At the beginning of April 2019, I finally received my working visa that allows me, as the title says it all, to legally work as a full-time employee for adidas Japan. If you’ve seen some other blog posts that I have written already, you would know that for the past 7–8 months, I was actually an intern for adidas, here in Tokyo.
So, to sum it all up, I had a student visa, changed to a designated activities visa for the purpose of my internship, and then changed again to a working visa. …
Whether you want to own a car or just have the possibility to rent one when traveling around Japan (especially recommended in places like Okinawa), it is advised that you check the rules beforehand, to avoid any legal issues in Japan. Here is the guide, written from personal experience, about getting a Japanese driver’s license in Japan, as a foreigner.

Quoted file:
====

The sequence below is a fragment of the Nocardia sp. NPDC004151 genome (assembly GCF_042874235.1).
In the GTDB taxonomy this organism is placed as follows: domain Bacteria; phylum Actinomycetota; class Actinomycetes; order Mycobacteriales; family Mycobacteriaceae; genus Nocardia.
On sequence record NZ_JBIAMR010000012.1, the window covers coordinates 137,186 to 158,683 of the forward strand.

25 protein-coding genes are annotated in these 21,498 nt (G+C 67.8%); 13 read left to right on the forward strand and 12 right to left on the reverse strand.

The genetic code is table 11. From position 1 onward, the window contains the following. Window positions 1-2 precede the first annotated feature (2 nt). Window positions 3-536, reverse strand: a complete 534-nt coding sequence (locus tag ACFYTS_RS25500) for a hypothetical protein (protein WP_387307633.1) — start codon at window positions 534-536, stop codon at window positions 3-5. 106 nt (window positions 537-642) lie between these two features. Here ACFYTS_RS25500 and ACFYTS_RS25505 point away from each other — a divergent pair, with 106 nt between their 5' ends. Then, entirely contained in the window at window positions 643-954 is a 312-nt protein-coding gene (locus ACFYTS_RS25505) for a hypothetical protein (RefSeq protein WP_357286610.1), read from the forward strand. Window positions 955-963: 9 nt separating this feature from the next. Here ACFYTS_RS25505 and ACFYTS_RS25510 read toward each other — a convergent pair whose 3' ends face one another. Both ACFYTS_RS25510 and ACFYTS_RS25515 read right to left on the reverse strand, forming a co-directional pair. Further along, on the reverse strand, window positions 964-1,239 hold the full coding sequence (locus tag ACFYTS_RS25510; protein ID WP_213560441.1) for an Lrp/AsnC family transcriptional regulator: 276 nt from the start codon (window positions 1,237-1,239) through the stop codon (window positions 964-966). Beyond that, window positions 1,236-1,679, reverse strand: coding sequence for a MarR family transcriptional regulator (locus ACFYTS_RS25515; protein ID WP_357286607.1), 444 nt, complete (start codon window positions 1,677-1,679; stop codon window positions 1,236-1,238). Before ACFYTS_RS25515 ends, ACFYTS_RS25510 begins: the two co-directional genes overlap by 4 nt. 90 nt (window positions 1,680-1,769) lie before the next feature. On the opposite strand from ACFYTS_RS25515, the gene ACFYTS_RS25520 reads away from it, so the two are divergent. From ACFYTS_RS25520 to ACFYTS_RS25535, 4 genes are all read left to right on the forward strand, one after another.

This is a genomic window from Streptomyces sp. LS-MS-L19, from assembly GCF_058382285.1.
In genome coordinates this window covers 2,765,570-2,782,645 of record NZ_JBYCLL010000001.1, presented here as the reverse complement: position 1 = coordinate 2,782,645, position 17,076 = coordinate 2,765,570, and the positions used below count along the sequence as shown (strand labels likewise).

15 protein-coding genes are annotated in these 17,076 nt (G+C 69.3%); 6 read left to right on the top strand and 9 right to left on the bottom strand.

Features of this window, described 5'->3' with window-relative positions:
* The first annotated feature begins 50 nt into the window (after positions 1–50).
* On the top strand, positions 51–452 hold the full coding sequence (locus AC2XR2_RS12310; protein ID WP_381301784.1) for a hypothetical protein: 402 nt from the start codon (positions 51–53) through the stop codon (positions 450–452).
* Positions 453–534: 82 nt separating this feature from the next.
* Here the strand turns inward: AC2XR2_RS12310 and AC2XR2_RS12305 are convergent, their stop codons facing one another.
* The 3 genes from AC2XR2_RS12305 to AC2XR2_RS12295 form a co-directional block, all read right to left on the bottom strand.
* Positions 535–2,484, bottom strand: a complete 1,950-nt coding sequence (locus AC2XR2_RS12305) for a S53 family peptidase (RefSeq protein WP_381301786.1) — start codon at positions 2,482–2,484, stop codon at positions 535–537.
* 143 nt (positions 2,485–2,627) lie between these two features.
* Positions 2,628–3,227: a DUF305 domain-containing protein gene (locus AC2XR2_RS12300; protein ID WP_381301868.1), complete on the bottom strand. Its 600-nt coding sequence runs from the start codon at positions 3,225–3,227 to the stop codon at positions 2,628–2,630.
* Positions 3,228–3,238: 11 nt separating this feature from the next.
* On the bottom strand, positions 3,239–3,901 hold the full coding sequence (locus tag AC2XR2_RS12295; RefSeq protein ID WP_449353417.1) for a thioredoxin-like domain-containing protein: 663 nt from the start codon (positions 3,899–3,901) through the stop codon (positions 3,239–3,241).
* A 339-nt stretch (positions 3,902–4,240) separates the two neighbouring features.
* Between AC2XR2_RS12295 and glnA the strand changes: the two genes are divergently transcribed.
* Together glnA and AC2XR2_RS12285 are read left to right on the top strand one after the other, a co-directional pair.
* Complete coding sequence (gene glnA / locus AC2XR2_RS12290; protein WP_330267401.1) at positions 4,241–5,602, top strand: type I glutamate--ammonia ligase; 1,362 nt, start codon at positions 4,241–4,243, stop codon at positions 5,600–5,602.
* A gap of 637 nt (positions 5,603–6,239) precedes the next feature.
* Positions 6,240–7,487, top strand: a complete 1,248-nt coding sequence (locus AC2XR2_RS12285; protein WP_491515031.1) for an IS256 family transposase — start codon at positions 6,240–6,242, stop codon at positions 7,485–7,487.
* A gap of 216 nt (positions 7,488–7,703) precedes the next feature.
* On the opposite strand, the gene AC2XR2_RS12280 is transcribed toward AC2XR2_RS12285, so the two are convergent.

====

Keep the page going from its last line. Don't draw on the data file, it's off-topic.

If you’re not planning to be a medium to long-term resident in Japan, it is possible to avoid getting the Japanese driver’s license:
If you’re from: Belgium, Estonia, France, Germany, Monaco, Slovenia, Switzerland and Taiwan, you are allowed to drive in Japan if you possess an official Japanese translation of your foreign license. It can be easily obtained at the Japan Automobile Federation office, all around Japan — here is the Tokyo one. …
You finally made it to the land of the rising sun, with a proper visa and occupation, and you are now looking for the best place to live. But you’ve heard so many things about how hard it is for foreigners to rent a regular apartment … Well, although it’s tricky, it might not be as hard as it seems. Especially if you talk to the right people (i.e. foreigner-friendly real estate agents).
Here is my How-to Guide on how a foreigner can find a very nice apartment, based on my personal experience.